In just over three days, the sense of alarm over the emergence of a new strain of coronavirus in China’s Wuhan province has gone from mild to severe. And understandably so. The new strain of virus appears to be linked to the dreaded Sars virus of 2002-2003 that spread panic around the world. As the numbers of the infected rise in China, with at least six deaths reported so far, and instances emerge of at least three countries, including Thailand and South Korea, detecting single cases, assuaging the concerns of the public is the first priority for all countries.
The UAE, in keeping with its excellent record of epidemiological surveillance and appropriate response to health emergencies, has moved swiftly to reassure residents that the outbreak poses no danger to anyone in the country and that it has taken all precautions to deal with the situation.
The Severe Acute Respiratory Syndrome (Sars) outbreak was 17 years ago but its impact and consequences are not to be forgotten. In 2003-2003, Sars led to 774 deaths in 37 countries. Among the lessons it, and other outbreaks that became global concerns such as Ebola, Middle East respiratory syndrome coronavirus (Mers-CoV), avian influenza, Zika virus, taught the world is that the irreversible reality of globalisation has made it mandatory for the world to think differently to reach a common solution.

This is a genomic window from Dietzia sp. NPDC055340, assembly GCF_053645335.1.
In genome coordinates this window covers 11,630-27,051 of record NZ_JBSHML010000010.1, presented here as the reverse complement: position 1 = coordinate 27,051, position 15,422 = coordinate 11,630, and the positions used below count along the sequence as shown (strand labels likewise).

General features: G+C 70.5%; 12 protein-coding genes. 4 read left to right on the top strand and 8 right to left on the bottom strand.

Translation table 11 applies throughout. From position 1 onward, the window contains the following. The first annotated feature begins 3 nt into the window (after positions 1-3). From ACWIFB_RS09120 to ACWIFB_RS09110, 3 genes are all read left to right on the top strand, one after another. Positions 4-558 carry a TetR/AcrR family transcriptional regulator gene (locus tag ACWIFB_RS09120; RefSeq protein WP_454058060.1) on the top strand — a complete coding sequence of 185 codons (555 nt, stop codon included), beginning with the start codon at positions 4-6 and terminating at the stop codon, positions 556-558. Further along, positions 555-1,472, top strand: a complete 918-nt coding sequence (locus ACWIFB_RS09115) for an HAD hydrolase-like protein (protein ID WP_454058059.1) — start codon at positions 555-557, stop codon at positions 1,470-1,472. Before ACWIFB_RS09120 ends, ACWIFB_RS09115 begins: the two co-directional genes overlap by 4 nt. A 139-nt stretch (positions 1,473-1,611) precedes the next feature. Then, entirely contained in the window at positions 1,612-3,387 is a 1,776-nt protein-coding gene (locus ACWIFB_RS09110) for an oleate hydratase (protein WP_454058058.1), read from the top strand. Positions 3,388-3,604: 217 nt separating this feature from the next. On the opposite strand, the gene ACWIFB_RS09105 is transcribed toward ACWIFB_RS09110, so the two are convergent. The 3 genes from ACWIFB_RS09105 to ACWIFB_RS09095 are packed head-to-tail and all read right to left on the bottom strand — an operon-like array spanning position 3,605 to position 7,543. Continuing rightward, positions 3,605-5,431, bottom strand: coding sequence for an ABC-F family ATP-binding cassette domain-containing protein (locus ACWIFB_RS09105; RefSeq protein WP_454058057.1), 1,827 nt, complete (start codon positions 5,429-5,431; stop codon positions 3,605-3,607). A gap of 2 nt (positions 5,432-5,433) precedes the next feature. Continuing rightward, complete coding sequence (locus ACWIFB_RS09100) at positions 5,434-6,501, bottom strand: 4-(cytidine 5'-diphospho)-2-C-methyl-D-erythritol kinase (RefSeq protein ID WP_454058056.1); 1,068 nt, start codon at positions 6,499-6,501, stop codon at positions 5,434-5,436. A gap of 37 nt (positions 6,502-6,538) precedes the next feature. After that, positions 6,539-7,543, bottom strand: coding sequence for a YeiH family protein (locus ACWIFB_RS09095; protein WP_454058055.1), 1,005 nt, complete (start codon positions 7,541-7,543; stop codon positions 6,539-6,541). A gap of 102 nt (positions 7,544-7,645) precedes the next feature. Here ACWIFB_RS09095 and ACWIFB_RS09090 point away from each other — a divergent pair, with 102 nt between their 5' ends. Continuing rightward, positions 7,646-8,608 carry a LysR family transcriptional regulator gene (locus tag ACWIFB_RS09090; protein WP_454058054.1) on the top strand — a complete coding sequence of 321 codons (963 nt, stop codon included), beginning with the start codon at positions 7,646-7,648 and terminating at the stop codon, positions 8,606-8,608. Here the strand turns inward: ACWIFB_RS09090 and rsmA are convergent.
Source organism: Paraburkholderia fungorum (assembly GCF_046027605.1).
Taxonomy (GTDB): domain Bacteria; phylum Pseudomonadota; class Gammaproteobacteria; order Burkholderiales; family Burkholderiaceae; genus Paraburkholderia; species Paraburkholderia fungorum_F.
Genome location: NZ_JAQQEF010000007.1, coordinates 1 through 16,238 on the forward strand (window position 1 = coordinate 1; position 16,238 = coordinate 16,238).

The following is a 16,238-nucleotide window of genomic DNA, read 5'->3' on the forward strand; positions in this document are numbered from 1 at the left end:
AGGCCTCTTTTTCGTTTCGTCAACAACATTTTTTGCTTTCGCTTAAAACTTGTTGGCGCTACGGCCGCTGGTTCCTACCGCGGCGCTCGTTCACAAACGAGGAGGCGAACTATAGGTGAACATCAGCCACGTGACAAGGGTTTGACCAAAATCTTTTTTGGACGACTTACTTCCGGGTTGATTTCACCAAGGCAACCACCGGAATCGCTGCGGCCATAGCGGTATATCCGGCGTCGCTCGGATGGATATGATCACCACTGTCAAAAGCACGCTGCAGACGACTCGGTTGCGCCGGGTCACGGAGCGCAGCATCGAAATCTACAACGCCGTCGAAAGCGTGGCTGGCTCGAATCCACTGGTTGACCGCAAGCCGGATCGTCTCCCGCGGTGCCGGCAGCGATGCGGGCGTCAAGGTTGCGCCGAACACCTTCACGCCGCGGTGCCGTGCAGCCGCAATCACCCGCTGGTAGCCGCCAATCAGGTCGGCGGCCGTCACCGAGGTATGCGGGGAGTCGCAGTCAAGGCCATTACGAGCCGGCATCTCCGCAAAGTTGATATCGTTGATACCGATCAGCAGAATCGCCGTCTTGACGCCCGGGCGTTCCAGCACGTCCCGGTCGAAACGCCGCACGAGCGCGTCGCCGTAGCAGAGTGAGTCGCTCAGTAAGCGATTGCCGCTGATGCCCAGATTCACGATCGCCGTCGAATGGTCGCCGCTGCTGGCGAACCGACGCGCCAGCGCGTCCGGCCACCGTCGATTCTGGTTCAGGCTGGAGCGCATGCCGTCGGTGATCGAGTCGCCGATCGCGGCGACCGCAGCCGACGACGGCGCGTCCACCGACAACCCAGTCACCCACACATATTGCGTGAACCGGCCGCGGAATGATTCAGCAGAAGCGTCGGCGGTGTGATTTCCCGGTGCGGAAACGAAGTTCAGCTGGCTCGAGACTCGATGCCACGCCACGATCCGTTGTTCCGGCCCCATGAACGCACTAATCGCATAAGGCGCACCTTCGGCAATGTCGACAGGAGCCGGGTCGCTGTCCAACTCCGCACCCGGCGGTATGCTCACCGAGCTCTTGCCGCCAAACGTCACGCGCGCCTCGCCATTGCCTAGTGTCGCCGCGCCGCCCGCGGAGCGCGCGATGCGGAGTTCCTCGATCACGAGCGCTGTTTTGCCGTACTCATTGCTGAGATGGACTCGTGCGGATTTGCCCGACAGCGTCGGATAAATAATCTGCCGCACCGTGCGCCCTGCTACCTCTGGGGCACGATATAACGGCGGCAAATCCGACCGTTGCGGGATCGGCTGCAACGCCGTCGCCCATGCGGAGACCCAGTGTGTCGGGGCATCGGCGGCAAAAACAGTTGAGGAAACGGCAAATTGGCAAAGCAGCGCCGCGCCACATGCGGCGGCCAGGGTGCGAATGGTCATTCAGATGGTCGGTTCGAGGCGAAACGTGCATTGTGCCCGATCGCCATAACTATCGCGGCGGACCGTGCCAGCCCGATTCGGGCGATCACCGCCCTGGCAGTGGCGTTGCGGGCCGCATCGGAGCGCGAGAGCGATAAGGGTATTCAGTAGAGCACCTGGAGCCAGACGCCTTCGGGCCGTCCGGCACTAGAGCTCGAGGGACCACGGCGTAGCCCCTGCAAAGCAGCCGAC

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No longer can the world view an epidemic as the source country’s problem, as the past two decades have shown. It requires a cross-specialisation, cross-industry and cross-nation collaboration because as experts repeat ever so often, we have entered the age of emerging infectious diseases and the new strain of coronavirus in China is proof of that.
For every new strain that emerges, it will take the efforts of the entire global fraternity to devise further ways to not just contain its spread but also prevent its recurrence as scientists and researchers scramble to get out a drug to contain the fallout. By that time, much damage is already done.
In the view of scientists, many of these epidemics are man-made. According to the WHO, 70 per cent of emerging human pathogens come from animals and intensive farming methods can be a contributor. Other triggers are food production, use of land and agricultural practices.
Each health outbreak, therefore, is a message to mankind to examine its way of life and its relationship with nature.